written by Dylan Horrocks
First published in 1998, Hicksville has earned a quite a reputation among serious readers of graphic novels (even though it calls itself, significantly, a “comic book”) and right away it’s easy to see why: It’s a dark, knowing celebration of the medium, past, present and (probably) future. Recently reissued by Drawn and Quarterly, Hicksville now includes an inspired new introduction in comics format by Dylan Horrocks in which he recounts the work he undertook for “big American comics companies” in the wake of the book’s initial success. While hardly bitter about the experience he does confess that “[for] the first time in my life I was making comics I couldn’t respect.” And when juxtaposed with earlier pages concerning his childhood love affair with comics, this passage effectively previews the book’s compelling themes of corruption and innocence, making the entire section feel more like a prologue than an intro.
Focusing on the rise to fame of comics superstar Dick Burger, who left his titular hometown in New Zealand to find fortune and fanboy adulation in the U.S., much of Hicksville reads like a pointedly satirical look at comics culture from the inside-out. As a cynical view of that world via a portrait of one its more unscrupulous operators, the story recalls classic Hollywood tales of megalomaniacal opportunism such as What Makes Sammy Run? and The Bad and the Beautiful, especially given how Burger is approached as the subject of others’ testimony.
But part of what’s so remarkable about Horrocks’s achievement is that he doesn’t dwell too long in pure cynicism. In stark counterpoint to the corporatist mentality that Burger exemplifies, there’s the remote town of Hicksville, a kind of comics Shangri-La. There everyone takes comics seriously as an art form, as creators, readers, or both. In fact, Sam Zabel, one of the main characters, finds it easier to say, “Here, read my minicomic,” than actually speak about certain episodes of his life. In addition, the local lending library stocks early issues of Action Comics among many other rarities, a fact that all but knocks down visiting comics journalist Leonard Batts. (Batts, by the way, is the author of a biography of Jack Kirby, whose quote “Comics will break your heart” Hicksville takes as its epigraph). With Batts as the ostensible point-of-view character (“ostensible” because he’s off-stage for large stretches), the core narrative takes on the classic lines of an investigative reporter researching the humble—yet mysterious—origins of an eminent personage. Think of it as Citizen Kane except here Kane isn’t dead but rubbing shoulders with Stan Lee and a (thinly-veiled and off-panel) Todd McFarlane… and, oh yeah, those he grew up with now hate his guts.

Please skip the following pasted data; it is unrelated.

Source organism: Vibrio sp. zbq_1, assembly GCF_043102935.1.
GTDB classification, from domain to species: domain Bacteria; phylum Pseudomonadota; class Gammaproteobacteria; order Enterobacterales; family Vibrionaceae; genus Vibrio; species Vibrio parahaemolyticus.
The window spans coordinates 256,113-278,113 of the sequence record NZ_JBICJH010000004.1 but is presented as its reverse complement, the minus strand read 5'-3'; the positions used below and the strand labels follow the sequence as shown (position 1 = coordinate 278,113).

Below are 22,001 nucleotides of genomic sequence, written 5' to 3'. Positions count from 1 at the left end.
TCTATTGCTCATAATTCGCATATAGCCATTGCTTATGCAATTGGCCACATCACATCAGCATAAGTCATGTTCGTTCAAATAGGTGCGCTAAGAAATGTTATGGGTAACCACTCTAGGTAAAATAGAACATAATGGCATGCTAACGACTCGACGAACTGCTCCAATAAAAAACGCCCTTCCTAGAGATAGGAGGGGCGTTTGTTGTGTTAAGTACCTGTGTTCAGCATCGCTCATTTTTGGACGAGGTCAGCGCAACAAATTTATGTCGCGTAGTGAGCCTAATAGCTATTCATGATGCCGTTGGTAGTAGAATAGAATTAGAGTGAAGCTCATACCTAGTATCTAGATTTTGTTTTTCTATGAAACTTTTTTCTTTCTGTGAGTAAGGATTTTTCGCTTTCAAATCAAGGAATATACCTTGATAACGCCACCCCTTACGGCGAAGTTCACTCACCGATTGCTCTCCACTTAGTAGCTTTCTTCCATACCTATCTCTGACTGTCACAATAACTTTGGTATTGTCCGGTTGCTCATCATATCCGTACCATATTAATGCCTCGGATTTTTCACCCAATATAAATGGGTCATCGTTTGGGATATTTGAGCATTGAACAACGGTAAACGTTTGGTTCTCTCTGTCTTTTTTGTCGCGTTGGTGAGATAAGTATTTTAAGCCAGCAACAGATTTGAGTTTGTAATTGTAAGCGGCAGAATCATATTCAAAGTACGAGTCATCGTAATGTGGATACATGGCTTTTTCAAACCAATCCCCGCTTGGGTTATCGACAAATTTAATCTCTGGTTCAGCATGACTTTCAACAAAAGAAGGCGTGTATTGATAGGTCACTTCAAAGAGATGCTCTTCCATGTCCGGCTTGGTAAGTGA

When Batts—and the reader—finally discover the nature of Burger’s long-ago crime, the revelation provides a satisfactory resolution, not just dramatically, but thematically. Don’t expect a murder or something equally lurid: the mystery here is far more low-key… and haunting. Moreover, there’s a complexity to the narrative that makes it hard to reduce to Batts’s quest, as other intriguing characters roam Hicksville’s pages also looking to regain something of the past. And that keynote of nostalgia runs moodily, and powerfully, through the book, as Horrocks references Tintin and other emblematic texts/characters of youth. Along the way he deftly presents a variety of comics genres and sensibilities, so that when Sam Zabel off-handedly remarks that he “can do many styles,” he’s clearly a Horrocks surrogate. Employing devices and storytelling techniques that recall everything from woodcut prints to goofy gag cartoons to Kirbyesque cosmic superheroes, Horrocks implicitly makes a case for the cultural legitimacy of comics even as he laments the damage that the subculture itself has wrought on its true heroes.
Smart and cerebral, but never less than engaging, Hicksville is the rare work that manages to be both brainy and silly with equal credibility. When combined with its deeply felt exploration of what it means to be a cartoonist, the result is the perfect graphic novel to give to your intellectual friends who don’t quite understand why you’re into graphic novels. In fact, it’s actually the kind of book that comics creators and fans should gift to each other—a touchstone to remind them of the transcendent promises and dangerous temptations of their beloved medium.-- Peter Gutiérrez